TDS/TCS cuts: Advantage self-employed

Keerthi Sanagasetti | Updated on: Jul 06, 2022


The Finance Minister had announced a 25 per cent cut in the prevailing rates of tax deduction at source (TDS) and tax collected at source (TCS) for certain specified payments (excluding salaries) and receipts. This deduction shall be applicable for the remaining part of FY21, starting Thursday (May 14).

Payments for contracts, professional fees, interest, rent, dividend, commission, brokerage, etc., shall be eligible for this reduced rate of TDS. Clarity is awaited on the specified receipts for which the 25 per cent cut in TCS rates shall apply.

What does it mean for taxpayers?

For taxpayers who are self-employed, the reduced rate of TDS/TCS can mean higher income on hand. Take for instance, those earning income in the form of fee for professional and technical services and royalty income, such as Chartered Accountants and other technical consultants, will now have more income in hand.

The salaried class and pensioners, however, do not have such a relief for their salary or pension income. However, if they earn other forms of income such as rent and interest on fixed deposits, TDS on such incomes will now be deducted at 7.5 per cent only, compared to 10 per cent earlier, for payments starting Thursday.

However, taxpayers have to note that, juxtaposed to a regular cut in tax rates, the cut in TDS/TCS rates, is nothing but a temporary relief in cash flows. This is because, the cut in TDS rates, does not alter your ultimate tax liability.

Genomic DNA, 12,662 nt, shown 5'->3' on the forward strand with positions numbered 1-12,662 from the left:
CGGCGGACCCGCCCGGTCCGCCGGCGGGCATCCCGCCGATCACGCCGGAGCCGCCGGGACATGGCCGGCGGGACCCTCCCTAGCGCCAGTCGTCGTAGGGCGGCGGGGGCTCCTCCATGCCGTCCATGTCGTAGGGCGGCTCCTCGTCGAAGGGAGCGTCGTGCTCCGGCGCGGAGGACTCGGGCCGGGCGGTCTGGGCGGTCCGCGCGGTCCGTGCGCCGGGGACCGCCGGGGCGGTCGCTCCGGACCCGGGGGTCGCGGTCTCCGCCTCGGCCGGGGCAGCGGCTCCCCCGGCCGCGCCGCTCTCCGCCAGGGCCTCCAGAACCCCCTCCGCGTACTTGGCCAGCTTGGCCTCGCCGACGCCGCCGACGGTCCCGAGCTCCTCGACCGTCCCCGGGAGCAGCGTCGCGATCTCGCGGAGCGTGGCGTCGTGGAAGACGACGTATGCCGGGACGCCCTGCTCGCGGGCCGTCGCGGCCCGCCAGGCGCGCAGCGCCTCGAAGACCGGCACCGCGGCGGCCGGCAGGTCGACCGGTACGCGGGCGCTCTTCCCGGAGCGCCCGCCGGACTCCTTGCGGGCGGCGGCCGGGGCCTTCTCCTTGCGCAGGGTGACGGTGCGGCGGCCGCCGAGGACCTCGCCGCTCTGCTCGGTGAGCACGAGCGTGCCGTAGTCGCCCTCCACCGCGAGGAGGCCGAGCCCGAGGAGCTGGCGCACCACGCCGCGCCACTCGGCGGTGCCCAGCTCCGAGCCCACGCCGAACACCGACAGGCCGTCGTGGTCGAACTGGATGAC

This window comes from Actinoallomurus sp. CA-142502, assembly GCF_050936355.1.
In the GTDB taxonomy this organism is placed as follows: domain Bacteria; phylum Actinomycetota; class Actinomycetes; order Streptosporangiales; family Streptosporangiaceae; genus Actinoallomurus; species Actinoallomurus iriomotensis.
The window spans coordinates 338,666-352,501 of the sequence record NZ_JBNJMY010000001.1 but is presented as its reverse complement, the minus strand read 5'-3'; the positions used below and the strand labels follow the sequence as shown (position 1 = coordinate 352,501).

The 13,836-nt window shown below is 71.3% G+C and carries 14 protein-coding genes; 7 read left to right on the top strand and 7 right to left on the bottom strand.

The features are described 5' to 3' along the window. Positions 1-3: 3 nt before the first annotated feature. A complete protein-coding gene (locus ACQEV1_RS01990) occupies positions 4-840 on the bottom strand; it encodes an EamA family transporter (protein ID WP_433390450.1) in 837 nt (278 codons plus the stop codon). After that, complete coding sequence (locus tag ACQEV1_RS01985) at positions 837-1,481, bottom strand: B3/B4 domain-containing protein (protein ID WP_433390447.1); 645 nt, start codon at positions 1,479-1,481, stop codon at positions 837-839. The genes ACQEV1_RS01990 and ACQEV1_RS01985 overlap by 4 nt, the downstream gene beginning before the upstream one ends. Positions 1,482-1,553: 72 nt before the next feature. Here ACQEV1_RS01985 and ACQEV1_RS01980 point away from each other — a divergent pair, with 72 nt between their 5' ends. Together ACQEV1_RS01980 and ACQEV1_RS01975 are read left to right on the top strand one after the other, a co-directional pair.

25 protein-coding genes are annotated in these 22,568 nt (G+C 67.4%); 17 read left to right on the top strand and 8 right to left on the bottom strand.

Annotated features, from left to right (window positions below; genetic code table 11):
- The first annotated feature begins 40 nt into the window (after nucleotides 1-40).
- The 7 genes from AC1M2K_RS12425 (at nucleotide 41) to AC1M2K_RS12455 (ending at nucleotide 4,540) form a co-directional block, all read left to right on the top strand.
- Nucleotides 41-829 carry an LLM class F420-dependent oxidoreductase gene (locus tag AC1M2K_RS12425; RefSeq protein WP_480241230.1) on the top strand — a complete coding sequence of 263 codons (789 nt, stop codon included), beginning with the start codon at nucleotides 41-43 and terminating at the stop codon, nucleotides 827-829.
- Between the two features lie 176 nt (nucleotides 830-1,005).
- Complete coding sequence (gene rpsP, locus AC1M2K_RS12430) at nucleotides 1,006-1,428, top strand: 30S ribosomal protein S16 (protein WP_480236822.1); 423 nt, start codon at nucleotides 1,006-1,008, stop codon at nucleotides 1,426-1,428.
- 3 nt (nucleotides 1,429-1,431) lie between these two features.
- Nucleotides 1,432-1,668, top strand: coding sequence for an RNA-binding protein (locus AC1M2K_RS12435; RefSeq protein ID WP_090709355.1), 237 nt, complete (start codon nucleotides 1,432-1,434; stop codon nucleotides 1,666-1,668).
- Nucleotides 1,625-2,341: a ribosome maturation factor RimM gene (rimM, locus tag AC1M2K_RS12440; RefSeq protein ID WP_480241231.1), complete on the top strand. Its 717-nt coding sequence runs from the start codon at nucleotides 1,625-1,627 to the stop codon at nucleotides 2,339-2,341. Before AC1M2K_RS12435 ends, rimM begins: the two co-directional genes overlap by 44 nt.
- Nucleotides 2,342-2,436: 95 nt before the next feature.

Thus, any deficit in tax liability, due to reduced rate of TDS/TCS, should be payable through advance-tax instalments.

The first instalment for advance tax for FY21 is due on June 15, 2020, by when you are required to pay up to 15 per cent of your tax liability for FY21. Failure to pay such an amount can attract interest at the rate of 1 per cent per month each under section 234 B and 234 C.

In this context, CA Naveen Wadhwa, DGM - R&D,, brings to notice, a recent ordinance, promulgated on March 31, 2020. The ordinance provided an additional window of 15 days for payment of the first instalment of advance tax.

“During this additional window, the rate of interest shall be 0.75 per cent per month, thereafter, interest shall be levied at the rate of 1 per cent per month,” he clarifies.

If you are not liable to pay advance tax, you may then see higher self assessment tax outgo when filing your return, if you fall in a tax slab which is higher than the TDS rate.

Published on May 13, 2020
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